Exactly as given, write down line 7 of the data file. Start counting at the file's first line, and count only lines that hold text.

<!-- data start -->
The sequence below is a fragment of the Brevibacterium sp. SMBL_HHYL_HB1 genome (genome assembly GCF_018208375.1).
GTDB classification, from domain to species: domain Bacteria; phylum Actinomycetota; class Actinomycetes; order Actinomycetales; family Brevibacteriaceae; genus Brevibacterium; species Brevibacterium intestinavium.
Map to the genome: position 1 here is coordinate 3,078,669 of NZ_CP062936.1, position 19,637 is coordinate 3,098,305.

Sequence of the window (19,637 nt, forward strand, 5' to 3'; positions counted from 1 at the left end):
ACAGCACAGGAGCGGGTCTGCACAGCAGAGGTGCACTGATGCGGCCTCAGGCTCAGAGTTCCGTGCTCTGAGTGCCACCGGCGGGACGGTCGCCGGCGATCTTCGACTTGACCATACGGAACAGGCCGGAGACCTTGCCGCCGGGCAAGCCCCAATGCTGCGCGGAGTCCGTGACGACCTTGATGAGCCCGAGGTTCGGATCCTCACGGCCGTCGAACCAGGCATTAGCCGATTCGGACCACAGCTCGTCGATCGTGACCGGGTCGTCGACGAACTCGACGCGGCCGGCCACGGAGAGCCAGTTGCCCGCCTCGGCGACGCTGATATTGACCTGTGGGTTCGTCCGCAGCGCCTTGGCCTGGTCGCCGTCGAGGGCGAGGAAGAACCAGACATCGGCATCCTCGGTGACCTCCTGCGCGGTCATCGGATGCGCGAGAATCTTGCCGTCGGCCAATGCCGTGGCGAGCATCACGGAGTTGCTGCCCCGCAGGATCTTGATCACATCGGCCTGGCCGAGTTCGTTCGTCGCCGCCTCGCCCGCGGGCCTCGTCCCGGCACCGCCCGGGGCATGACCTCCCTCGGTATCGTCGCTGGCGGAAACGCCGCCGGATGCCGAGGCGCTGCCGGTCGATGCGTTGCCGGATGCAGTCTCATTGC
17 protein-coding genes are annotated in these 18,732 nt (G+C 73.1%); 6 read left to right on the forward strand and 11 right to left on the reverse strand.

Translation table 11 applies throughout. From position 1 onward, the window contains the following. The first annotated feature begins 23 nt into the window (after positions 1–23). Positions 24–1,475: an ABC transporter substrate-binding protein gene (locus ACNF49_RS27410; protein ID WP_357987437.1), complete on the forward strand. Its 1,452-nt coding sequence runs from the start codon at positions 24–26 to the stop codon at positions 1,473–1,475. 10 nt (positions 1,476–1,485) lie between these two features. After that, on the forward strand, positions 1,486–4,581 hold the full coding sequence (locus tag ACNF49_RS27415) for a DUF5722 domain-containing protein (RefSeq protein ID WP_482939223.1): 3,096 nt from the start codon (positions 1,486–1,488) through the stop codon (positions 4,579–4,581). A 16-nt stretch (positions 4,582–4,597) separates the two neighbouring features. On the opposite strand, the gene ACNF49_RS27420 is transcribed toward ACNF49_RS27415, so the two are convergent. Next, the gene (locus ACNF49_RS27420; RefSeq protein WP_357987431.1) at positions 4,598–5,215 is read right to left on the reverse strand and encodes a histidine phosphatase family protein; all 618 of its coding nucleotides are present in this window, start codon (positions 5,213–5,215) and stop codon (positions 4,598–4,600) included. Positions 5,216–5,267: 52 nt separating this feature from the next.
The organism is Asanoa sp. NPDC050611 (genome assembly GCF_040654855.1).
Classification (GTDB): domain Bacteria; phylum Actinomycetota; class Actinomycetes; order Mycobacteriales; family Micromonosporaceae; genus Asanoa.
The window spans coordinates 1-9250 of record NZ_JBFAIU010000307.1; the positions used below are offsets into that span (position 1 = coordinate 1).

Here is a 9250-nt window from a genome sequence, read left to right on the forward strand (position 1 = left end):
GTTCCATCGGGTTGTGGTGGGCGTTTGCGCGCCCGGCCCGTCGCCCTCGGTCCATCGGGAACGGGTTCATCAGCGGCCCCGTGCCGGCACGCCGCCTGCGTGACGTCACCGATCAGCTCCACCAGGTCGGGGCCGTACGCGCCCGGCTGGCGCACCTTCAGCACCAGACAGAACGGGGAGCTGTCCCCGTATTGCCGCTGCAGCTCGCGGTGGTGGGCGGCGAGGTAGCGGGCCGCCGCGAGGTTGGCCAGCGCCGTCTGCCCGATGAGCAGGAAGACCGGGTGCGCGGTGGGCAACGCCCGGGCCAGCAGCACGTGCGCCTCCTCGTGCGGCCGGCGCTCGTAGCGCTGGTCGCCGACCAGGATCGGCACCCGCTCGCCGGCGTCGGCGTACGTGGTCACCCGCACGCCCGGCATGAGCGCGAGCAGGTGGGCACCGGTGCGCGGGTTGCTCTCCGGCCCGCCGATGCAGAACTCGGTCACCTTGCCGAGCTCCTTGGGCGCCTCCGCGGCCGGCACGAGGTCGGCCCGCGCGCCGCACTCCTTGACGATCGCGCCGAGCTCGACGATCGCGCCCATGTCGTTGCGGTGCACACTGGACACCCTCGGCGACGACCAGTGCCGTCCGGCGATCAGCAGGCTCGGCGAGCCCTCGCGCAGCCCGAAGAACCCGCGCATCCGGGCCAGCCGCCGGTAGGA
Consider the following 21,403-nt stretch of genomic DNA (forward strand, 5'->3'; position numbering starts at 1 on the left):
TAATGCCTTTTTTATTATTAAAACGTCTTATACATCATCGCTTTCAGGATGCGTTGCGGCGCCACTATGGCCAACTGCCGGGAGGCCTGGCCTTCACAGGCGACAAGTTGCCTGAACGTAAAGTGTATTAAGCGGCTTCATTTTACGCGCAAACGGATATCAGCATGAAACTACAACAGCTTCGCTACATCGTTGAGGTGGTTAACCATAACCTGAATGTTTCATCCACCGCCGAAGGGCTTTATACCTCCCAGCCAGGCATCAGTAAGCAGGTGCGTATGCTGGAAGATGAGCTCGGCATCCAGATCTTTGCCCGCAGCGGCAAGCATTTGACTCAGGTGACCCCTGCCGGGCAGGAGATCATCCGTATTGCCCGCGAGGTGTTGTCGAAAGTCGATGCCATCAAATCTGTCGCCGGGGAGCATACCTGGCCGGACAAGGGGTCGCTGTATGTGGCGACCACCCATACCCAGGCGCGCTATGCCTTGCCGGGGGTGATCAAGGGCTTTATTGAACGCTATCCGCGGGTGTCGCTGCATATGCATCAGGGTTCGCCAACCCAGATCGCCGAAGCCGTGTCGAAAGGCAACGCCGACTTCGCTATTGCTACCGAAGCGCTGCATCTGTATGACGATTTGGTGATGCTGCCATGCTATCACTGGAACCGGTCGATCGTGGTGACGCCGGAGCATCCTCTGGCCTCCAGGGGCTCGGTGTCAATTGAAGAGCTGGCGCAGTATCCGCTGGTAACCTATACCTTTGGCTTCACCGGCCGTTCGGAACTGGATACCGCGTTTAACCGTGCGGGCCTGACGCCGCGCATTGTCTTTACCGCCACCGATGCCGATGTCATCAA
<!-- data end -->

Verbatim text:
Translation table 11 applies throughout. From position 1 onward, the window contains the following. The first annotated feature begins 23 nt into the window (after positions 1–23). Positions 24–1,475: an ABC transporter substrate-binding protein gene (locus ACNF49_RS27410; protein ID WP_357987437.1), complete on the forward strand. Its 1,452-nt coding sequence runs from the start codon at positions 24–26 to the stop codon at positions 1,473–1,475. 10 nt (positions 1,476–1,485) lie between these two features. After that, on the forward strand, positions 1,486–4,581 hold the full coding sequence (locus tag ACNF49_RS27415) for a DUF5722 domain-containing protein (RefSeq protein ID WP_482939223.1): 3,096 nt from the start codon (positions 1,486–1,488) through the stop codon (positions 4,579–4,581). A 16-nt stretch (positions 4,582–4,597) separates the two neighbouring features. On the opposite strand, the gene ACNF49_RS27420 is transcribed toward ACNF49_RS27415, so the two are convergent. Next, the gene (locus ACNF49_RS27420; RefSeq protein WP_357987431.1) at positions 4,598–5,215 is read right to left on the reverse strand and encodes a histidine phosphatase family protein; all 618 of its coding nucleotides are present in this window, start codon (positions 5,213–5,215) and stop codon (positions 4,598–4,600) included. Positions 5,216–5,267: 52 nt separating this feature from the next.